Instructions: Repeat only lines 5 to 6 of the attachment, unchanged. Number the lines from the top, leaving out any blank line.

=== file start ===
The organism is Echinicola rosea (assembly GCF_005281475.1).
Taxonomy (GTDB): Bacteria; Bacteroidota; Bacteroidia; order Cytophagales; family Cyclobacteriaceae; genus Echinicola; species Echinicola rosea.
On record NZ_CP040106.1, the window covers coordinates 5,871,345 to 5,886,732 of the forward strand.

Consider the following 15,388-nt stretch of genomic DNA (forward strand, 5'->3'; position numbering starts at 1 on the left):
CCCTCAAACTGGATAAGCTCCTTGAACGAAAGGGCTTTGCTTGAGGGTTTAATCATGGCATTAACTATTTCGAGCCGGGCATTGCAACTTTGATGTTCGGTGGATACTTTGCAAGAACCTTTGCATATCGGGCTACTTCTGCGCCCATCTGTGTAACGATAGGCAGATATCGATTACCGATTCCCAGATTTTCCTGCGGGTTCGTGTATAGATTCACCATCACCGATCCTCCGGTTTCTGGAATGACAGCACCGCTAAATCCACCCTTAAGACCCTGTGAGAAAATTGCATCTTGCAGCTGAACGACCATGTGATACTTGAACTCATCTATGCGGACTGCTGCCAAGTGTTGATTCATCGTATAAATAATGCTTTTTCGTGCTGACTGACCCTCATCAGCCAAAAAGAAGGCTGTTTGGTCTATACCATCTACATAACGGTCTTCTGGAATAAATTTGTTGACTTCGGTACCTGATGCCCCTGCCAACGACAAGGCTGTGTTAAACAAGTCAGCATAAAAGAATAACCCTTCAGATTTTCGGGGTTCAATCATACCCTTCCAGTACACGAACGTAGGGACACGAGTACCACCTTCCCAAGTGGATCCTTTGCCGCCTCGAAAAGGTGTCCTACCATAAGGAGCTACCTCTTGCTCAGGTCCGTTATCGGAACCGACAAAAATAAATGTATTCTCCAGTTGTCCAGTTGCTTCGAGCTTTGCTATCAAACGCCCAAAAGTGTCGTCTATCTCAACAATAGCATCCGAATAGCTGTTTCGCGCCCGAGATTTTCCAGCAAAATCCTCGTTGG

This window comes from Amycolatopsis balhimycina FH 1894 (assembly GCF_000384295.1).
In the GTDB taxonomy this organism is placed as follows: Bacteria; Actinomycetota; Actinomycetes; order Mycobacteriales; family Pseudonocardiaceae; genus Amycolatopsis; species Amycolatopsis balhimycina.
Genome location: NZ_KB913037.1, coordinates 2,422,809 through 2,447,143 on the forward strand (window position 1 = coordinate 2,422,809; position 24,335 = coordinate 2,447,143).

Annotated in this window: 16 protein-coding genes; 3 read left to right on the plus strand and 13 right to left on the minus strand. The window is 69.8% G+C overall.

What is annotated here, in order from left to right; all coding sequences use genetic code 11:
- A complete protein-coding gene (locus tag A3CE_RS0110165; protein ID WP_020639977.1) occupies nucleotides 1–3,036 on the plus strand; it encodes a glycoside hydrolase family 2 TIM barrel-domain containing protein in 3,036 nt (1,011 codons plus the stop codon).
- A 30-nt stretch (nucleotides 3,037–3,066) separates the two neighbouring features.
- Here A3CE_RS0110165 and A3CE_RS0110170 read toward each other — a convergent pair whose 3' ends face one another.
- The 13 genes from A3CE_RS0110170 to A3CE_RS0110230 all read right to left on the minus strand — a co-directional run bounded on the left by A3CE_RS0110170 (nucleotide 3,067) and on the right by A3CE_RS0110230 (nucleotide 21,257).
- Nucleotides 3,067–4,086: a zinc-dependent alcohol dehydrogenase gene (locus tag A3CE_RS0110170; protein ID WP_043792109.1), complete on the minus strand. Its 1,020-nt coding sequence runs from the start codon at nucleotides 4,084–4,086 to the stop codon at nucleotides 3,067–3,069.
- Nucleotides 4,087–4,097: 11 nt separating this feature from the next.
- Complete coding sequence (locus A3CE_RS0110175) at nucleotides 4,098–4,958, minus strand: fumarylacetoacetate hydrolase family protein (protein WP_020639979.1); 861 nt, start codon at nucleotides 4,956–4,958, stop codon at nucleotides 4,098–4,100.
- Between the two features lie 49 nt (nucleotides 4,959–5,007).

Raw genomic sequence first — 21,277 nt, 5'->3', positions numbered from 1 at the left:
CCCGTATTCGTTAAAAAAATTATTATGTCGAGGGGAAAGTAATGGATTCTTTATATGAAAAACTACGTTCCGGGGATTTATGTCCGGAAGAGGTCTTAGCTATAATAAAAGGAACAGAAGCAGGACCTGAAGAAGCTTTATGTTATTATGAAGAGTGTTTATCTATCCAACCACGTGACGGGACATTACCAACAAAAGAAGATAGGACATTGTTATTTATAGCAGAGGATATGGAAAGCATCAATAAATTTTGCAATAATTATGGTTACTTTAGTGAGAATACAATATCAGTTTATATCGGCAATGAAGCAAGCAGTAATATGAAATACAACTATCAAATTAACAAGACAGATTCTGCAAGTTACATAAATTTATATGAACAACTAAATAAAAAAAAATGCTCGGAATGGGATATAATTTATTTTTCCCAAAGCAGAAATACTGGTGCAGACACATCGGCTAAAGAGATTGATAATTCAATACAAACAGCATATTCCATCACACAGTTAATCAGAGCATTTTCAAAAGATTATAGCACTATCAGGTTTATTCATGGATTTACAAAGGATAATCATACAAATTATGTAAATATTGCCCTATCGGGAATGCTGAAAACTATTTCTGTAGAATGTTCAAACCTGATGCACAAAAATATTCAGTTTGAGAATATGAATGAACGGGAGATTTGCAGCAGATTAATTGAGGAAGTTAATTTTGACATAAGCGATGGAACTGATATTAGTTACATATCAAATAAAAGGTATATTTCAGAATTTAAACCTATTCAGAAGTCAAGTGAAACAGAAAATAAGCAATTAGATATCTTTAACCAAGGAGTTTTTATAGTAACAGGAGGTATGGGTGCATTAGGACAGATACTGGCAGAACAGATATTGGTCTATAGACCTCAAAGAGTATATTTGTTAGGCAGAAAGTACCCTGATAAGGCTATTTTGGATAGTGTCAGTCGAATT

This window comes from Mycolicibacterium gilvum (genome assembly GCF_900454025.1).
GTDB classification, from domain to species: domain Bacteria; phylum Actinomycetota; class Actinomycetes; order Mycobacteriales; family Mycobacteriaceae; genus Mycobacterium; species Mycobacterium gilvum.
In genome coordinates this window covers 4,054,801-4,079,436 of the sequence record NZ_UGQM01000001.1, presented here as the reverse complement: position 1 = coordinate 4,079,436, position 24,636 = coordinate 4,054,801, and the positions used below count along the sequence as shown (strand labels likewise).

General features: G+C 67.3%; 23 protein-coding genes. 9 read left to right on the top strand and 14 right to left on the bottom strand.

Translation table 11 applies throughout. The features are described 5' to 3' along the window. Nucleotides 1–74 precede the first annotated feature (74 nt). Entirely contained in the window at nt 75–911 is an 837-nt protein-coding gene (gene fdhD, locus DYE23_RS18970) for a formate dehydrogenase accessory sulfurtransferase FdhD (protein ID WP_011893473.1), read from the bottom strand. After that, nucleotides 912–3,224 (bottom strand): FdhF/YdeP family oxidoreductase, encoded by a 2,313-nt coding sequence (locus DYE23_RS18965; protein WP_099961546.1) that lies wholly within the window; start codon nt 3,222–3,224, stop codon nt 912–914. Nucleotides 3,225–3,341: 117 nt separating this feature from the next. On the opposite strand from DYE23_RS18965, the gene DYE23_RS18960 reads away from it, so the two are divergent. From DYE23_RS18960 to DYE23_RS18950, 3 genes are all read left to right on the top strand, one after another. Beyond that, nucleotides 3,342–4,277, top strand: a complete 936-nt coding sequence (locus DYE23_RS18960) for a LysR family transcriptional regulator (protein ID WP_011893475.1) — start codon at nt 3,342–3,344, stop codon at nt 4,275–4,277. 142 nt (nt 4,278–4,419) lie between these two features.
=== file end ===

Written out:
CCCTCAAACTGGATAAGCTCCTTGAACGAAAGGGCTTTGCTTGAGGGTTTAATCATGGCATTAACTATTTCGAGCCGGGCATTGCAACTTTGATGTTCGGTGGATACTTTGCAAGAACCTTTGCATATCGGGCTACTTCTGCGCCCATCTGTGTAACGATAGGCAGATATCGATTACCGATTCCCAGATTTTCCTGCGGGTTCGTGTATAGATTCACCATCACCGATCCTCCGGTTTCTGGAATGACAGCACCGCTAAATCCACCCTTAAGACCCTGTGAGAAAATTGCATCTTGCAGCTGAACGACCATGTGATACTTGAACTCATCTATGCGGACTGCTGCCAAGTGTTGATTCATCGTATAAATAATGCTTTTTCGTGCTGACTGACCCTCATCAGCCAAAAAGAAGGCTGTTTGGTCTATACCATCTACATAACGGTCTTCTGGAATAAATTTGTTGACTTCGGTACCTGATGCCCCTGCCAACGACAAGGCTGTGTTAAACAAGTCAGCATAAAAGAATAACCCTTCAGATTTTCGGGGTTCAATCATACCCTTCCAGTACACGAACGTAGGGACACGAGTACCACCTTCCCAAGTGGATCCTTTGCCGCCTCGAAAAGGTGTCCTACCATAAGGAGCTACCTCTTGCTCAGGTCCGTTATCGGAACCGACAAAAATAAATGTATTCTCCAGTTGTCCAGTTGCTTCGAGCTTTGCTATCAAACGCCCAAAAGTGTCGTCTATCTCAACAATAGCATCCGAATAGCTGTTTCGCGCCCGAGATTTTCCAGCAAAATCCTCGTTGG

This window comes from Amycolatopsis balhimycina FH 1894 (assembly GCF_000384295.1).